The path of least resistance wasn’t a sin after all! In Mexico where she lives now, the only thing she has retired from is resistance. The word retired has itself been retired. Taking its place is the lovely Spanish translation, jubilada. She has changed from a hard-way girrl to an easy-does-it jubilant. The path of least resistance feels like a stream. When the season dries the flow for a time, her experience tells her that moisture is accumulating unseen, and will soon again become a rainy season outflow. The path of least resistance, shockingly free of boulders and dead ends, is the one on which she now walks and lives her writer’s life.
Smooth, she finds it now, taking the path of least resistance. When she was a girl, they’d implied it was somehow wrong, that she should do it the hard way. Now she has the permission, her own, to see it anew. She no longer feels the need to prove herself through struggle and hardship. Skipping resistance is the path that makes sense, for it is the path on which she most can gather and conserve her creative energy. Skipping that old habitual step of resistance, becomes, ah, the lightest way to dance her life.
Long ago it was the hard way, not only for creating, but for reaching readers as well. Long ago a submission meant a manila envelope or a manuscript box of typed paper mailed by hand, and responses waited for. Years of waiting, sometimes. Often no response at all. A path of terrible resistance, accepted and expected as the norm. Now she can post an essay on her blog the day she is finished writing it, and often receive feedback the same day. The responses nourish her work further, and her path spirals onwards.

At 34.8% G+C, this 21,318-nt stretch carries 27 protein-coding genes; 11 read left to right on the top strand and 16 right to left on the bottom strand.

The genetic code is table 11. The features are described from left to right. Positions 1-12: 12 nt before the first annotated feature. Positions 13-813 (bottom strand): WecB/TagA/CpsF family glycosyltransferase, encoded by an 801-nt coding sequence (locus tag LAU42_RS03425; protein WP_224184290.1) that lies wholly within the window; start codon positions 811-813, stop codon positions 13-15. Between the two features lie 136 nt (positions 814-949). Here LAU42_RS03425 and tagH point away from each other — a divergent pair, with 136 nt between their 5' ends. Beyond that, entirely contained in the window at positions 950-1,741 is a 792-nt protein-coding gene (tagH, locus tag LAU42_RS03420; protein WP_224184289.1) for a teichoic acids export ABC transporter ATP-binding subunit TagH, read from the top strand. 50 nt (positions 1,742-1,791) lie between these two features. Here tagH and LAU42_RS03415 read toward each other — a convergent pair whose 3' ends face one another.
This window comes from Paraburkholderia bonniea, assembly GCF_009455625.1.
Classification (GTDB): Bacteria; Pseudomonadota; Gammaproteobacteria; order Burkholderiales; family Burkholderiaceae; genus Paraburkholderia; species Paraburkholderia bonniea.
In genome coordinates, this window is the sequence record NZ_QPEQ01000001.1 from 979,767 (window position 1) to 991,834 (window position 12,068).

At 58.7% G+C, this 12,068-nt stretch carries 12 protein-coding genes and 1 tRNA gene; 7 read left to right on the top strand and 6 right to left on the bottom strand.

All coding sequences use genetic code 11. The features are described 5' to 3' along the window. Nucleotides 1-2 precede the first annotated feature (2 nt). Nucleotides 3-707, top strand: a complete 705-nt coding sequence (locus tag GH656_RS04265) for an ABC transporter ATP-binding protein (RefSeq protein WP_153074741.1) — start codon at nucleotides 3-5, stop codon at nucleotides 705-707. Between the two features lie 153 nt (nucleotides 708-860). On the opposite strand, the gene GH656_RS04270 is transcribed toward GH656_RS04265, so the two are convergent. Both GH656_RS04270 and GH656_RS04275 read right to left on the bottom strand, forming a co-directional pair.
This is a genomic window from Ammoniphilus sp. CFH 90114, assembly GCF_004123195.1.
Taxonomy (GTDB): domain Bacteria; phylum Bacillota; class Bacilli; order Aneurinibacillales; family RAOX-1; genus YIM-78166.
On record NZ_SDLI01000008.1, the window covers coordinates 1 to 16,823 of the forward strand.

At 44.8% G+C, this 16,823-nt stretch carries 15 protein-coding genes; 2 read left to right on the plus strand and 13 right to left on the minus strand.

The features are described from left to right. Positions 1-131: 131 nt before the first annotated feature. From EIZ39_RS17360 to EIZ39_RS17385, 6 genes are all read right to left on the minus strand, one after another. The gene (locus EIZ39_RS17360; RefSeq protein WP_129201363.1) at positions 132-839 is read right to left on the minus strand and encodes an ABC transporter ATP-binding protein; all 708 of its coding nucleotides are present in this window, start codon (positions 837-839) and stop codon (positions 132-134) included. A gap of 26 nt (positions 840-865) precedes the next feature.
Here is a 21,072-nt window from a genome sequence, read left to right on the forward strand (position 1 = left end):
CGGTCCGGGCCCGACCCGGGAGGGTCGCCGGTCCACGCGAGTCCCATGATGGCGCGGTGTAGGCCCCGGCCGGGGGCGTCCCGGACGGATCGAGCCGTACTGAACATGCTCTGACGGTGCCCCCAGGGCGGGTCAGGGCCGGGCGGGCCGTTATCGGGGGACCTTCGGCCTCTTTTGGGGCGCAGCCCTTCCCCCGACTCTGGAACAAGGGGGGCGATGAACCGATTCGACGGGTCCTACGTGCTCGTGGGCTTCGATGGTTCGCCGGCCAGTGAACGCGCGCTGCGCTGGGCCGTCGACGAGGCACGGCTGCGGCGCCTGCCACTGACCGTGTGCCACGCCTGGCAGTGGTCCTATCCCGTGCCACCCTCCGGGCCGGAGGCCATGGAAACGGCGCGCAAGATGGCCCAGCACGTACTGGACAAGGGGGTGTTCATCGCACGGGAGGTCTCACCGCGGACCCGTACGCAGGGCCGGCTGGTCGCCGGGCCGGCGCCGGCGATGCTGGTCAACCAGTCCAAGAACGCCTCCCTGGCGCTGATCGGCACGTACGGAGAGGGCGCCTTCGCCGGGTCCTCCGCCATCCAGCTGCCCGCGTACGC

Skipping the resistance feels like the other kind of skipping, the youthful motion that, with each innocent step on her path, lifts her jubilantly. How she could ever have believed her culture’s patriarchal prescription for a Hero’s Journey—that fighting one’s way through resistance was essential to her value—she can no longer recall. Her hero’s journey now means discovering the path of least resistance in every sphere. Rather than working, hard, to find connections, she finds that friends appear in her life. Rather than working, hard to decide what opportunities to take, she finds that opportunities come to light each day.
At seventy, it is a new archetype that describes her on the path. Instead of the hero’s journey with its military metaphor of life as a battle, she steps to the path of least resistance as the sacred Fool. Hers is the perception called Beginner’s Mind, the state of not-knowing, of expecting everything, and her trust lies in the goodness of life. Taking risks, looking foolish to others and caring not at all, she skips jubilant along the precious path of least resistance.
Note: This was my work at our weekly writing circle, where today the prompt, to which six of us wrote silently together for 45 minutes, was “She took the path of least resistance.”